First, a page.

And as for plot and the short story: something has to happen but not too much…
L.L.: Many of these stories are about women (though men factor in, too) who are approaching their golden years. They may have already raised children, sent them off, and are trying to make sense of their place in the world. It’s sort of
depressing! Yet I kept flipping the pages; it was like I was ‘preparing’ for what this stage of life might feel like (I’m in my late 30’s). Can you talk about that, please?
Helen Simpson: I like “golden years!” They still call it “old age” over here—although, no, come to think of it that’s changing too; in news reports now, someone who would have been referred to as an “old person” has become “an older person” even if they’re 93… The characters in most of these stories aren’t old (or even older) yet, but yes, they can see change ahead. I am pleased you felt compelled to read on, that you trusted the truthfulness of the stories. I know as a reader that sentimentality doesn’t work for me; it’s only ever honesty in fiction that feels worth it.
As for feeling depressed at the thought of work pressure slacking off, children having left home etc, you really mustn’t be! So many of my contemporaries report feeling unexpectedly exhilarated at having more time and less responsibilities than in their thirties and forties, at no longer being plagued with the anxieties and doubts of their twenties. Women in particular might agree with Zoe in “Early One Morning”(inc. in IN THE DRIVER’S SEAT)—
“Perhaps the shape of life would be like an hour-glass, clear and wide to begin with, narrowing down to the the tunnel of the middle years, then flaring wide again before the sands ran out.”
Now I’ve started quoting—and because it may lift the spirits when you think of getting older— I hope you’ll let me conclude with this from “Berlin” [as found in COCKFOSTERS]:
“And how is it that even though we sit at the end of the Atlantic storm track, one day of sun leaves us convinced that summer’s here? That why we still make resolutions and think of new ways to approach life after all this time: because we’re human and we need to be reminded and encouraged and refreshed. Again and again. Right to the end.”
L.L.: What’s obsessing you nowadays? It doesn’t have to be literary.
Helen Simpson: The news: what’s been happening in the world during the last eighteen months. I don’t think I’m alone in this…
The weather: while writing several stories about the weather [ as in IN-FLIGHT ENTERTAINMENT], I realised the theme of climate change is one of the hardest of subjects for fiction if it’s to be done without didacticism or statistics or collapsing into dystopia. But I’ve stayed interested.
L.L.: I’m sure there are a million things we could talk about—your favorite books, if you’re working on anything now, advice for aspiring writers, what your holiday plans are…but is there anything I forgot, but should have asked?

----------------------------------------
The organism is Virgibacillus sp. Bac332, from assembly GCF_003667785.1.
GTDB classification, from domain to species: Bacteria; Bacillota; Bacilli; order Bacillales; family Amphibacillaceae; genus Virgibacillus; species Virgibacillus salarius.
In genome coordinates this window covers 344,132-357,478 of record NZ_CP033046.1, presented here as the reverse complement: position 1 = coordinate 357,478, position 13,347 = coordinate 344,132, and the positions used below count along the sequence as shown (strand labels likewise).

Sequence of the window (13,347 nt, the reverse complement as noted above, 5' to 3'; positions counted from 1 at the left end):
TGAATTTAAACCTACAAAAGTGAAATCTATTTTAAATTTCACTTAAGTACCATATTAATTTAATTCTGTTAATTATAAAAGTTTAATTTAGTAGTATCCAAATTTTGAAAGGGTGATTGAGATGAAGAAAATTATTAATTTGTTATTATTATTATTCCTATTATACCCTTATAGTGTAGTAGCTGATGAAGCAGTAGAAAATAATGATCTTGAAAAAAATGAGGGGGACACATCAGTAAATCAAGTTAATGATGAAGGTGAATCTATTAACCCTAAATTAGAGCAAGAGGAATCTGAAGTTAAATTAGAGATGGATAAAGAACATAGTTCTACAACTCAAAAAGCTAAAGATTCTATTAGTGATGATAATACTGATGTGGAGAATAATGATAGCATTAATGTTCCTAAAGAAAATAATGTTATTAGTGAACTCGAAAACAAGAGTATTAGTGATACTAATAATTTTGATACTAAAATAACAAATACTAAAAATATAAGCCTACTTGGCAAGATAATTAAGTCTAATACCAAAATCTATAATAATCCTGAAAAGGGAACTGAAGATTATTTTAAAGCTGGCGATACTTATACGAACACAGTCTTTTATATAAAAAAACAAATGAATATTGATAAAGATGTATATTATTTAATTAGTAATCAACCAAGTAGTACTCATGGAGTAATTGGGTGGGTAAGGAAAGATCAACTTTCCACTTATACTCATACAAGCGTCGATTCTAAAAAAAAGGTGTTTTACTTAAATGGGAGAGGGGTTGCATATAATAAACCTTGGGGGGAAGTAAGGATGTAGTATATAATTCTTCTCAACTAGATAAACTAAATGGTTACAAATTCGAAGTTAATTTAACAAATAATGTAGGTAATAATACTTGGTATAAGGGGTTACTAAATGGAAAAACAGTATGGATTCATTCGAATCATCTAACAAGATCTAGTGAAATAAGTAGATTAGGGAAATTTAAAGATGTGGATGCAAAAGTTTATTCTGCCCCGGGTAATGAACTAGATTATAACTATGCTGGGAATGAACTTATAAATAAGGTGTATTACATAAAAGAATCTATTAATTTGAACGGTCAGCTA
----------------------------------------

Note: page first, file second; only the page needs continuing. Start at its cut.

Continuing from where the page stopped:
Helen Simpson: Enough here, I think!
This anniversary year has given me a cast-iron excuse to re-read Jane Austen; also to turn to those novels of Henry James which I haven’t yet read. But my favourite books tend to be the ones I’m reading, or am about to read, which at the moment are: THE COMPLETE STORIES by Anita Desai; THE UNWOMANLY FACE OF WAR by Svetlana Alexievich; A LIFE OF ADVENTURE AND DELIGHT by Akhil Sharma; SINGLE, MELLOW & CAREFREE by Katherine Heiny; LINCOLN IN THE BARDO by George Saunders; JANE AUSTEN, THE SECRET RADICAL by Helena Kelly; MIDWINTER BREAK by Bernard MacLaverty; ANYTHING IS POSSIBLE by Elizabeth Strout; THE ADVERSARY by Emmanuel Carrère.
Yes, I’m working on something new set in London.
Advice for aspiring writers? Be brave, be honest and only write what you want to write, not what you think you ought to write.
As for summer holidays: a week in Ibiza (sunny, but savagely expensive particularly with sterling’s Brexit plunge against the Euro); and a week in rainy Lancashire culminating in a wedding near Wigan where the sun broke through the clouds and against all probability shone brightly on the bride.
L.L.: Thank you, Helen! It’s been a pleasure!
Helen Simpson: Well, thank you, Leslie! The pleasure has been mutual.
For more information about COCKFOSTERS, to connect with Helen Simpson, or to purchase a copy, please visit:
- Twitter: @helensimpsonUK
- Barnes & Noble
ABOUT THE AUTHOR: HELEN SIMPSON was born in Bristol in 1959. She spent five years writing forVogue. She is the recipient of the E. M. Forster Award from the American Academy of Arts and Letters. She lives in London with her husband and two children.
You can connect with me, Leslie Lindsay, via these social media sites:
You can connect with me, Leslie Lindsay, via these social media sites:
[Cover and author image courtesy of Knopf and used with permission. Author photo credit: Derek Thompson. Image of ‘rainy’Lancashire retrieved from Mona’s Musings, couple playfully riding bikes from petebarrett.com, H. Simpson’s other book cover images retrieved from Amazon, all on 8.22.17]